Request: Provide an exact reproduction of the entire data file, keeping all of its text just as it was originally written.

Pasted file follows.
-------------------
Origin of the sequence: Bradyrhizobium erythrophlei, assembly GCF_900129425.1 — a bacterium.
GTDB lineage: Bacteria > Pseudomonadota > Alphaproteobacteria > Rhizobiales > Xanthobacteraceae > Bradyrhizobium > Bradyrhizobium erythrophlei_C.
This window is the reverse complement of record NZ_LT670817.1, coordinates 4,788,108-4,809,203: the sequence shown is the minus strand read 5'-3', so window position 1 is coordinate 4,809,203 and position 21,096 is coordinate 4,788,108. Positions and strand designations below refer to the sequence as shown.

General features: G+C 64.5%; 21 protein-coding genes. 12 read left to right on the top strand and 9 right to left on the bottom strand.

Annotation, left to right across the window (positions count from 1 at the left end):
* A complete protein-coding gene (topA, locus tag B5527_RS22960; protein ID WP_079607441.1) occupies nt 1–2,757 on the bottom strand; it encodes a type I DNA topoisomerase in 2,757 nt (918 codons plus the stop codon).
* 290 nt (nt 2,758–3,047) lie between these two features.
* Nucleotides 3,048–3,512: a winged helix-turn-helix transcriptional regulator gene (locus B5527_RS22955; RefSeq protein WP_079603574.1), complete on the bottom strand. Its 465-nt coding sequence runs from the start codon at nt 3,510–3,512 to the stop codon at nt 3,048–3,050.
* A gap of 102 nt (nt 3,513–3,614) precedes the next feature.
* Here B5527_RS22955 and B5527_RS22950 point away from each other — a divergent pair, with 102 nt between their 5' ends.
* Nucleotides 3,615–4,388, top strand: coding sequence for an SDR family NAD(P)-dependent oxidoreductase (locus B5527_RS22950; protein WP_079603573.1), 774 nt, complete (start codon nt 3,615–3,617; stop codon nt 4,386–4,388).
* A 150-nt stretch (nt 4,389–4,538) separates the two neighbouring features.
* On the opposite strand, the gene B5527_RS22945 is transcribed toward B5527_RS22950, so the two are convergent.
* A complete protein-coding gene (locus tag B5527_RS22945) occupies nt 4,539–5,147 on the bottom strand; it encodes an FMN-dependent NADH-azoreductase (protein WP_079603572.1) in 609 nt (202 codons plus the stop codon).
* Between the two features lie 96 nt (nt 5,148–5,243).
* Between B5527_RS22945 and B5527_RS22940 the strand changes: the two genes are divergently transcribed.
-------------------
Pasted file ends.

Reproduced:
Origin of the sequence: Bradyrhizobium erythrophlei, assembly GCF_900129425.1 — a bacterium.
GTDB lineage: Bacteria > Pseudomonadota > Alphaproteobacteria > Rhizobiales > Xanthobacteraceae > Bradyrhizobium > Bradyrhizobium erythrophlei_C.
This window is the reverse complement of record NZ_LT670817.1, coordinates 4,788,108-4,809,203: the sequence shown is the minus strand read 5'-3', so window position 1 is coordinate 4,809,203 and position 21,096 is coordinate 4,788,108. Positions and strand designations below refer to the sequence as shown.

General features: G+C 64.5%; 21 protein-coding genes. 12 read left to right on the top strand and 9 right to left on the bottom strand.

Annotation, left to right across the window (positions count from 1 at the left end):
* A complete protein-coding gene (topA, locus tag B5527_RS22960; protein ID WP_079607441.1) occupies nt 1–2,757 on the bottom strand; it encodes a type I DNA topoisomerase in 2,757 nt (918 codons plus the stop codon).
* 290 nt (nt 2,758–3,047) lie between these two features.
* Nucleotides 3,048–3,512: a winged helix-turn-helix transcriptional regulator gene (locus B5527_RS22955; RefSeq protein WP_079603574.1), complete on the bottom strand. Its 465-nt coding sequence runs from the start codon at nt 3,510–3,512 to the stop codon at nt 3,048–3,050.
* A gap of 102 nt (nt 3,513–3,614) precedes the next feature.
* Here B5527_RS22955 and B5527_RS22950 point away from each other — a divergent pair, with 102 nt between their 5' ends.
* Nucleotides 3,615–4,388, top strand: coding sequence for an SDR family NAD(P)-dependent oxidoreductase (locus B5527_RS22950; protein WP_079603573.1), 774 nt, complete (start codon nt 3,615–3,617; stop codon nt 4,386–4,388).
* A 150-nt stretch (nt 4,389–4,538) separates the two neighbouring features.
* On the opposite strand, the gene B5527_RS22945 is transcribed toward B5527_RS22950, so the two are convergent.
* A complete protein-coding gene (locus tag B5527_RS22945) occupies nt 4,539–5,147 on the bottom strand; it encodes an FMN-dependent NADH-azoreductase (protein WP_079603572.1) in 609 nt (202 codons plus the stop codon).
* Between the two features lie 96 nt (nt 5,148–5,243).
* Between B5527_RS22945 and B5527_RS22940 the strand changes: the two genes are divergently transcribed.